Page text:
For more than 40 years Beatles member John Lennon towered above all others as the Left’s most powerful artistic icon. His anthem “Imagine” dreamed of a unified world that transcended the divides of nation-states and religious strife. It was an inspiration to generations of utopians. Now a new documentary reveals a startling fact: in his final years before his murder, the songwriter abandoned his famous progressive faith, enjoyed arguing with radicals, and supported Ronald Reagan.
The Toronto Sun reported Tuesday night on one of the interviews from a new documentary called “Beatles Stories.” Director Seth Swirsky spent five years collecting anecdotes from those who knew members of the band. One of the people Swirsky talked with was Fred Seaman who worked as Lennon’s personal assistant in 1979 and 1980.
According to Seaman,
John, basically, made it very clear that if he were an American he would vote for Reagan because he was really sour on (Democrat) Jimmy Carter.
“He’d met Reagan back, I think, in the 70s at some sporting event… Reagan was the guy who had ordered the National Guard, I believe, to go after the young (peace) demonstrators in Berkeley, so I think that John maybe forgot about that… He did express support for Reagan, which shocked me.
“I also saw John embark in some really brutal arguments with my uncle, who’s an old-time communist… He enjoyed really provoking my uncle… Maybe he was being provocative… but it was pretty obvious to me he had moved away from his earlier radicalism.
“He was a very different person back in 1979 and 80 than he’d been when he wrote Imagine. By 1979 he looked back on that guy and was embarrassed by that guy’s naivete.”
How will the Left respond to these revelations? If the first reaction at The Los Angeles Times is any indication, the attempt might be to damage the credibility of the witness. Tony Pierce does not even bother commenting on the claims and instead noted that Seaman plead guilty in 1983 to stealing photos, journals, and letters from Lennon.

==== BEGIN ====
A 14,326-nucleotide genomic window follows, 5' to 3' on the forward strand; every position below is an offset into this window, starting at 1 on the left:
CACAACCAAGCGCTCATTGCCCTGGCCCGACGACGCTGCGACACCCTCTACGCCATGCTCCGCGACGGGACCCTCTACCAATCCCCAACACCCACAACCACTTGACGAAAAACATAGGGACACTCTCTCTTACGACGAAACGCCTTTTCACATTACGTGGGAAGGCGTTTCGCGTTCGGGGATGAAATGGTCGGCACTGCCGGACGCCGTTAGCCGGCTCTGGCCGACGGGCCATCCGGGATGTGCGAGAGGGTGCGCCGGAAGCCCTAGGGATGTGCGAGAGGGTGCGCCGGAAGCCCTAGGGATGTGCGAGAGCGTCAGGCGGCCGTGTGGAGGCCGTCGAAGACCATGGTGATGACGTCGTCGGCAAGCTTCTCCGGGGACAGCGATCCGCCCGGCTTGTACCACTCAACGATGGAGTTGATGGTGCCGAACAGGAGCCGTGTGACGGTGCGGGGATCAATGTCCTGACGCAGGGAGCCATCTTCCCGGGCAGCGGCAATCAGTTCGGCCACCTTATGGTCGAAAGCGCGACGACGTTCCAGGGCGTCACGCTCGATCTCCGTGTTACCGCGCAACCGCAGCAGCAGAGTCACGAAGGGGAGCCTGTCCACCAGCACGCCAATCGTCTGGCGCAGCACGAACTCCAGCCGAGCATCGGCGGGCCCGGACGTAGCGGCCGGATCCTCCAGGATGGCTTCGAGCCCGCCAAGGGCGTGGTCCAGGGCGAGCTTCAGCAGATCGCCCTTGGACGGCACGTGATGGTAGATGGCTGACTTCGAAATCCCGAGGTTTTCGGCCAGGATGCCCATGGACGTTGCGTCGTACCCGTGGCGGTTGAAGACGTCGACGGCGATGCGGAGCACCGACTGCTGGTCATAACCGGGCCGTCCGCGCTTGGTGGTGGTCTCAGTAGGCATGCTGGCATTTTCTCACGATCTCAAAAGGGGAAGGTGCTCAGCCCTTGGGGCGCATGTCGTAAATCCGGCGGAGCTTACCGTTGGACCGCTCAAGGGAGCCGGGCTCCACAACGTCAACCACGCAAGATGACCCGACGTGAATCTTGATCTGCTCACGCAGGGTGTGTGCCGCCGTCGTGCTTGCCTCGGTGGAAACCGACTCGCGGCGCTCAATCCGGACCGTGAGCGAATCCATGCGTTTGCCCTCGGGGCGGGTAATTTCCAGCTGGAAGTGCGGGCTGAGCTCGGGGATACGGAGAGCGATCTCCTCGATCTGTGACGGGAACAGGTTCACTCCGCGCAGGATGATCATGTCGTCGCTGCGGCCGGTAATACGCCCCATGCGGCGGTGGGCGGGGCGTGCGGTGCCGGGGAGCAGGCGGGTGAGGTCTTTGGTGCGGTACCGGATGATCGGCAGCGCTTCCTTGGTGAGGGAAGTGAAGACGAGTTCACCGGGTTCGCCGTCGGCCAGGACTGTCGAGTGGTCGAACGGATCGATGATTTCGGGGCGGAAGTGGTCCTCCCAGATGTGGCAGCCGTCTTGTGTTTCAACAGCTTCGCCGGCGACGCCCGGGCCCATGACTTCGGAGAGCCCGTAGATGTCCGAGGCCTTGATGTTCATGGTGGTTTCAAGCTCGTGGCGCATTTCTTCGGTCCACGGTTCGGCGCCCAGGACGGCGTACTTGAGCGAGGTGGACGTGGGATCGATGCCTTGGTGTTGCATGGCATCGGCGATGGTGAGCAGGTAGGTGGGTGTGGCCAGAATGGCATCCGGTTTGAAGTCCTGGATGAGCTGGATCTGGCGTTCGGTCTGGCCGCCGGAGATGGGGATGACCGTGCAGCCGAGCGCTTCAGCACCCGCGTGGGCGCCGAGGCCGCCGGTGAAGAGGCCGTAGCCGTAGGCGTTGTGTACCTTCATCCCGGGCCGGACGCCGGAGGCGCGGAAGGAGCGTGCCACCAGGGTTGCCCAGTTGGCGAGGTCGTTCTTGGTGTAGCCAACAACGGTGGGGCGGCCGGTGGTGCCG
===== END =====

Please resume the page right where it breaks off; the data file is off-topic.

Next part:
Jon Wiener at The Nation also jumped on this strategy to defend the icon he wrote a whole book promoting. Wiener went further though, trying to pass off a bland written statement in support of a group of striking workers and an ambiguous comment that the 1960s “gave us a glimpse of the possibility” of a better world as evidence that Lennon died a progressive. (At Salon Justin Elliott regurgitates this weak tea response.) Wiener ends with another ad hominem against Seaman, noting the former personal assistant also tried to “cash in” on his Lennon connection before with a book. Wiener fails to explain what financial stake Seaman could possibly have today in telling lies about Lennon’s politics.
It’s worth remembering that The Nation was the publication with the longest track record of defending the innocence of the Rosenbergs — regardless of every new piece of evidence to emerge over the last 30 years.
The problem with this kill-the-messenger strategy is that it labors under the mistaken impression that Seaman’s anecdotes are the only proof of Lennon’s Second Thoughts. As soon as one starts looking at Lennon circa 1980 as a Reagan conservative, more and more long-available evidence comes into focus. Old, familiar statements suddenly make sense in a new way. Some writers had even already theorized of Lennon’s political shift.
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